On the surface, Microsoft is notably behind its quantum computing competitors. IBM and Google already have qubit-based computers with considerable specs.
However, despite their breakthroughs, both companies have a major issue: stability. Their designs have significant error rates, making them close to useless for practical applications. Microsoft is coming at it from a different design, and a different angle.
The company’s plans hinge on an elusive particle called the Majorana fermion. The elementary particle is interesting for several reasons. Firstly, their existence has never been entirely proven. In fact, the scientist who hypothesized their existence disappeared in 1938.
It’s a bet Microsoft has put millions of dollars into, and it’s beginning to pay off. Its scientists at the Delft University of Technology believe they have clear evidence of the creation of Majorana fermions. A journal in Nature suggests researchers have formed the particle in a tiny wire composed of semiconduction and superconducting materials.
The Search for Stable Qubits
According to Microsoft Research Qubits created via this method can withstand heat and electrical noise better, allowing them to remain in a stable quantum state for longer. However, while the method could eventually put the Redmond giant ahead of its competitors, it still has a long way to go.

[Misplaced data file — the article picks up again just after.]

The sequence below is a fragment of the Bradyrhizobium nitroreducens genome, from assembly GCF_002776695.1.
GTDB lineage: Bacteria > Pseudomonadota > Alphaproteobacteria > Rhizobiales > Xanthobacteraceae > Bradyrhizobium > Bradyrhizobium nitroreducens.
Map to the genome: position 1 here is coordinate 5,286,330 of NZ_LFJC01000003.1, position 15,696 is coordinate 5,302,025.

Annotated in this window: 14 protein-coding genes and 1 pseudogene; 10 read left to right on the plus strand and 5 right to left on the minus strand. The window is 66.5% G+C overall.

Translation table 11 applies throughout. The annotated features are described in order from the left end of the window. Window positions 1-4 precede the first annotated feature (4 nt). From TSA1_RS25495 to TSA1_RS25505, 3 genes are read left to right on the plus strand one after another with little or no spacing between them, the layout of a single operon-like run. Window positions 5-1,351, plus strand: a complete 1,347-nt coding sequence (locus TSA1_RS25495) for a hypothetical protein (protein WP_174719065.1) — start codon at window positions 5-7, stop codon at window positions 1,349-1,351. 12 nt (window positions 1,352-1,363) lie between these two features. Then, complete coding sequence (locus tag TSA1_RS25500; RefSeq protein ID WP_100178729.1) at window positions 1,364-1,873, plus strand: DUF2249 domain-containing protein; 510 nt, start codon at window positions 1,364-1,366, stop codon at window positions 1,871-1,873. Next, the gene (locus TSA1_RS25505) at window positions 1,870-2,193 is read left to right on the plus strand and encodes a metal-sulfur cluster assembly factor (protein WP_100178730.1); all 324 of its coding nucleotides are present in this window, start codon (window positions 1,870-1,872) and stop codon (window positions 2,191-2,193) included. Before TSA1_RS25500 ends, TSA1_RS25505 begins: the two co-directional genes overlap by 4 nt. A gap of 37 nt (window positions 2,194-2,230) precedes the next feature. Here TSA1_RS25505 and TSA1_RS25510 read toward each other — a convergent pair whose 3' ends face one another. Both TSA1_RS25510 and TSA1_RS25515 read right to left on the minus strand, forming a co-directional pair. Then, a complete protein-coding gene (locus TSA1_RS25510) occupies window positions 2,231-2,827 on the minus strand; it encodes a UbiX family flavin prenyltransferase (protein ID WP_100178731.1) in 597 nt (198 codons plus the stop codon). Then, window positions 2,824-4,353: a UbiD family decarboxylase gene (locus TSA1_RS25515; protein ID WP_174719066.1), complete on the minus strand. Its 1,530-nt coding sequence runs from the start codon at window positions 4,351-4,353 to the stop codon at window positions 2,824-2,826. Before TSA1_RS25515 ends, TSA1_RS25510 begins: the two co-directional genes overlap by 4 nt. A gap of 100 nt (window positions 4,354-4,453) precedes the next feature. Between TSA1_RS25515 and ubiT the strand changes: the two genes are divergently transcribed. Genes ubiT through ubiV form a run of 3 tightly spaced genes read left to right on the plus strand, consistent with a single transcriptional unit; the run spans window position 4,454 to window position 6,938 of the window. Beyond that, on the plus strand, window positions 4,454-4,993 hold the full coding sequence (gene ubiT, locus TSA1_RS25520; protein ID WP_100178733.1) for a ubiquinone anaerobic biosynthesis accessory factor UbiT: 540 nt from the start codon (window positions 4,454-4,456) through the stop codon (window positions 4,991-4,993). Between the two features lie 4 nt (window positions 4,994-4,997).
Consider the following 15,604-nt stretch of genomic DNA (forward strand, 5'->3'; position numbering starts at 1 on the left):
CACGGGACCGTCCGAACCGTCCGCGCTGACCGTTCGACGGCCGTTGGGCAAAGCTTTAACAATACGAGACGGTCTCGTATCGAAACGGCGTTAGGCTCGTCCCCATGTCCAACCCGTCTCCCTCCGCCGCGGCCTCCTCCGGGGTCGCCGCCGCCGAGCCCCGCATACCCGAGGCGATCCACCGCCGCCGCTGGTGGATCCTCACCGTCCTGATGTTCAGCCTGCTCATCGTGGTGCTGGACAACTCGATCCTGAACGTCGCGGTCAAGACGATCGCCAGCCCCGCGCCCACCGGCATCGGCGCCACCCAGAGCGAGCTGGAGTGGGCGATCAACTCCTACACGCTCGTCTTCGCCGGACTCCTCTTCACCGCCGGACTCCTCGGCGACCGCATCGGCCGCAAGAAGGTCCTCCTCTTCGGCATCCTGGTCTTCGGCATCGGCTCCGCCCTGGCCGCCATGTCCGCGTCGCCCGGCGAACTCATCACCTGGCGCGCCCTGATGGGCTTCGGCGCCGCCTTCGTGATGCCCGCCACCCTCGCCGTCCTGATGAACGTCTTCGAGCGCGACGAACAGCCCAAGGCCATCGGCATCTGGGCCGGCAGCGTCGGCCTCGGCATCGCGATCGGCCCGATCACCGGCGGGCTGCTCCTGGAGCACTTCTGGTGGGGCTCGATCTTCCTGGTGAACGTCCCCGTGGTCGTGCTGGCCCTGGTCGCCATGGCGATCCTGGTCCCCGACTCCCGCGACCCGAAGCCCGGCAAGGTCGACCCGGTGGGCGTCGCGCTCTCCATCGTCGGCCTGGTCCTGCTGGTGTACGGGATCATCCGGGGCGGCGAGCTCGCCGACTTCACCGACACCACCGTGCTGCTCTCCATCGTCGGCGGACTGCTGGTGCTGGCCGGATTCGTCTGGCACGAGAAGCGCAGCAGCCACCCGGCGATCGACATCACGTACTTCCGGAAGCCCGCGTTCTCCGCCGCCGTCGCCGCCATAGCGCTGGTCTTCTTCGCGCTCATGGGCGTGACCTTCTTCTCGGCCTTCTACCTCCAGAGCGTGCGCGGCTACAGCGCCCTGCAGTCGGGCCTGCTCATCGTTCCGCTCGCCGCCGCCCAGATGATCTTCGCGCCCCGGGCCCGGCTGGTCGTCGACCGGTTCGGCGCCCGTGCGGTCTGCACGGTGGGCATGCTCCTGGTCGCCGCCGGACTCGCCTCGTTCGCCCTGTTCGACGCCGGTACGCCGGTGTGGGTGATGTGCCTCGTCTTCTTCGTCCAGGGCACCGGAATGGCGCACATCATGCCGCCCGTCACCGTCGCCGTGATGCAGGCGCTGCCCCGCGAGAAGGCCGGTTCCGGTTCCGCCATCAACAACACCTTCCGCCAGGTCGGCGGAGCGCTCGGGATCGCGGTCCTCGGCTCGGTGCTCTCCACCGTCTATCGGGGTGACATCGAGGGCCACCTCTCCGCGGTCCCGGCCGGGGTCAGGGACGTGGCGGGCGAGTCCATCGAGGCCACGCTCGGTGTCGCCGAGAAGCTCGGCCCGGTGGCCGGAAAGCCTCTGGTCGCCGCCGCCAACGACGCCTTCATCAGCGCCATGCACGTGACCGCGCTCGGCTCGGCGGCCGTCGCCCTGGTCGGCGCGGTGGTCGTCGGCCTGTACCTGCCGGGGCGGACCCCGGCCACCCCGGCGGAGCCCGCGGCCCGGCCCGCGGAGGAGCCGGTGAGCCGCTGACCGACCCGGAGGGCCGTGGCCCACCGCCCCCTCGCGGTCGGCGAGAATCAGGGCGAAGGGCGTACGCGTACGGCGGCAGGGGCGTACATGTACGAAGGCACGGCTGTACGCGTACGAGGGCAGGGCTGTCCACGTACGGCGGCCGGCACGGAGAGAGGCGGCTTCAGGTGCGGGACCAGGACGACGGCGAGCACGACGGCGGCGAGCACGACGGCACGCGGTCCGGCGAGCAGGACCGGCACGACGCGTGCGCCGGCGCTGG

The experiments use huge tubes known as dilution refrigerators to get circuits to deep space temperatures. According to Bloomberg, each costs $500,000, and the bulk of the work is yet to begin.
Though it believes it has evidence of the creation of Majorana fermions, it still has to braid them into qubits. To do so, it will pull in scientists from the U.S., Denmark, the Netherlands, and Australia, with hopes to have a Qubit by the end of the year.
It fit succeeds, the benefits could be enormous. Quantum computing executive Julie Love believes their qubits could be up to 10,000 times as powerful as noisier ones. The qubits Microsoft creates may be more limited in some ways than its competitors, but it’s hinted there are already plans to fix that.
On the whole, researchers believe they’re over five years off building a commercial quantum computer. However, Nadella has made it clear that Quantum computing is one of the company’s primary goals. He envisions a future where customers can tap into it with the click of a button using Azure, and is willing to commit considerable resources to get there.